Spring is here, and that means the return of invasive garlic mustard (Alliaria petiolata). Â
Native to Europe, Asia, and Africa, this plant was introduced to North America in the late-1800âs as a culinary herb. Â An edible plant, it has a potent bitter garlic flavor and can be used in pestos and salads. Research shows that garlic mustard was one of the earliest spices used in cooking – it has been found on prehistoric pottery from approximately 4100 BC!
Garlic mustard thrives in Western Pennsylvania and quickly outpaces native plants, as it has no effective naturalÂ predators in North America and a very effective means of reproduction. Â When invasive plants crowd out native plants, the foodÂ supply for our native animals, birds, and insects is reduced.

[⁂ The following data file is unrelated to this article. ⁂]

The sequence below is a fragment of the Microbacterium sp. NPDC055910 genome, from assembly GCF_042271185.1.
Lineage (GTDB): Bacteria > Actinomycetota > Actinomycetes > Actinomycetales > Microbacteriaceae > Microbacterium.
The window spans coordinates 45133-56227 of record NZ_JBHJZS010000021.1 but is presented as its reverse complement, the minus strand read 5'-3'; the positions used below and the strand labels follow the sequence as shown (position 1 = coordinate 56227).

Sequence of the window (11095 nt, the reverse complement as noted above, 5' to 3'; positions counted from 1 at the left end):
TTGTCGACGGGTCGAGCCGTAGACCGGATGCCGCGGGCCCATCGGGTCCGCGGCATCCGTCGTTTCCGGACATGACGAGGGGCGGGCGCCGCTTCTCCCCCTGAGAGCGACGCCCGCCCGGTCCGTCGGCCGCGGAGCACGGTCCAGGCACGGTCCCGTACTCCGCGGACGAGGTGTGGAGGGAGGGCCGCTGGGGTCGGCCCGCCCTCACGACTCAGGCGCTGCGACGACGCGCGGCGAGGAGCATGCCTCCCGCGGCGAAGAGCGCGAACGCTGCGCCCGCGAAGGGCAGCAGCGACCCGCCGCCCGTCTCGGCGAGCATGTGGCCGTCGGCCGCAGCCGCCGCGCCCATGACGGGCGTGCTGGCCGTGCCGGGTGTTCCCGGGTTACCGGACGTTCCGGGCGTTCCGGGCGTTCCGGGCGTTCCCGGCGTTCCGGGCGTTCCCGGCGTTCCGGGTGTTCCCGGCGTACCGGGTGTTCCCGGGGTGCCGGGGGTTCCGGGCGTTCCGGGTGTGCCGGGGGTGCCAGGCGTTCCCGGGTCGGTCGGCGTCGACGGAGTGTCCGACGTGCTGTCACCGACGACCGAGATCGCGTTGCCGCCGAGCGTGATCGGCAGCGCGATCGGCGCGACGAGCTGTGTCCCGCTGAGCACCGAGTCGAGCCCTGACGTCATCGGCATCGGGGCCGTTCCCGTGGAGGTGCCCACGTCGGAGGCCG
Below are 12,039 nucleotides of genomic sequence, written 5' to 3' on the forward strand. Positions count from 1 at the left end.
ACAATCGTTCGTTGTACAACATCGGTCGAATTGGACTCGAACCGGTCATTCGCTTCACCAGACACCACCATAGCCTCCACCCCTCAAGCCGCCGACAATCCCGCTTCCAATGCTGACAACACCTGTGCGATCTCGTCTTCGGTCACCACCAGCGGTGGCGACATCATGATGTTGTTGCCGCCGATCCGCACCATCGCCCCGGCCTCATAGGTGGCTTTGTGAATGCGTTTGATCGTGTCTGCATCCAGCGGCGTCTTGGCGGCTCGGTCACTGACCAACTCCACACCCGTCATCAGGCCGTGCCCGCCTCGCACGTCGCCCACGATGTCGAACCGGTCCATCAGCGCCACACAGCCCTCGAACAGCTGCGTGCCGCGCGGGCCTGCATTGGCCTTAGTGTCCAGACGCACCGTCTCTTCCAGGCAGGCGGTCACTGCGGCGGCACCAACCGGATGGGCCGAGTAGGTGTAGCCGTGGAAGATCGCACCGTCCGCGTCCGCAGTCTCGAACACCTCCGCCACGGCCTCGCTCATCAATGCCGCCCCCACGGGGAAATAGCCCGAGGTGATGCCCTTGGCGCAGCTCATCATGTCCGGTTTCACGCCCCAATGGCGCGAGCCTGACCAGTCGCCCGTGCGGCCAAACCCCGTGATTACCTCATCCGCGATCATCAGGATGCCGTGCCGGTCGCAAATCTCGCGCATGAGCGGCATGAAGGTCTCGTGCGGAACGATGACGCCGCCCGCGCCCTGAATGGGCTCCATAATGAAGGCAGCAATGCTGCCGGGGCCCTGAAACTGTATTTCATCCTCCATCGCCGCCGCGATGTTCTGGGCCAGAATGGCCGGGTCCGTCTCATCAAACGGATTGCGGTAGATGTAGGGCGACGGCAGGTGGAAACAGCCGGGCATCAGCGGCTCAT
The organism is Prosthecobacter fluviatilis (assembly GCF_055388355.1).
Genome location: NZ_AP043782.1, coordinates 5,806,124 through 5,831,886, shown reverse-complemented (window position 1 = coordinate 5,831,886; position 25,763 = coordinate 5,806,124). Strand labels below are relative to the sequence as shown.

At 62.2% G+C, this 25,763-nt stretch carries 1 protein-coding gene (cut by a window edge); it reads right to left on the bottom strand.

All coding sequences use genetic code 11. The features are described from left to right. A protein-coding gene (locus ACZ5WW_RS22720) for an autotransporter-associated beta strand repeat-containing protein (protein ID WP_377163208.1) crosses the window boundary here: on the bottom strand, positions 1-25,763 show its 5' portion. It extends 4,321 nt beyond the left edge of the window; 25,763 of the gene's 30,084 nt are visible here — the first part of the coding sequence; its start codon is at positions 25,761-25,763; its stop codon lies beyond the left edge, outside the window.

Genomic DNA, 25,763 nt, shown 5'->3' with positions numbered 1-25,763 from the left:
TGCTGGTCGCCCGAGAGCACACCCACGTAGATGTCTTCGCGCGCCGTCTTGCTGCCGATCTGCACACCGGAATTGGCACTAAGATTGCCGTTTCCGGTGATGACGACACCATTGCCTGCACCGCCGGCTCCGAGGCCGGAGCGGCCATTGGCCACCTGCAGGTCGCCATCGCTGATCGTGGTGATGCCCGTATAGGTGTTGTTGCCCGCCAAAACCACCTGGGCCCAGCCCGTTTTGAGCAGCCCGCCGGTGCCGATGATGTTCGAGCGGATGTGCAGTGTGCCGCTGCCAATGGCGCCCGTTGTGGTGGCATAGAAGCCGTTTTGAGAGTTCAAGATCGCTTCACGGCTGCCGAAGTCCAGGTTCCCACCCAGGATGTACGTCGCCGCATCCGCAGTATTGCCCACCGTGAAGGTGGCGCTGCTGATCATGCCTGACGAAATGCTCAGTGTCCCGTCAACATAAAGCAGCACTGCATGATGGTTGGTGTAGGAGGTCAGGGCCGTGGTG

This plant is biennial, meaning that it completes its life cycle in two years. Â In its first year, it has dark green rounded leaves forming a rosette growing close to the ground. Â In its second year, it grows up to three feet tall, has heart-shaped leaves, and produces clusters of white flowers. Â Â These flowers are capable of self-pollinating, allowing the spread of the species under less-than-ideal conditions.
So – how can you help? Â It is important to pull garlic mustard during the first year of its life cycle if you are able. Try to remove as much of the taproot as possible and when there are flowers present, bag the plants so that they are not able to seed. Â This is not a difficult process, but it is time consuming. Plants will be especially easy to pull if you do it right after it rains and the ground is soft. Also – donât be discouraged! It can take 2-5 years to eradicate a patch, but a little patience and a continued commitment can make a huge difference!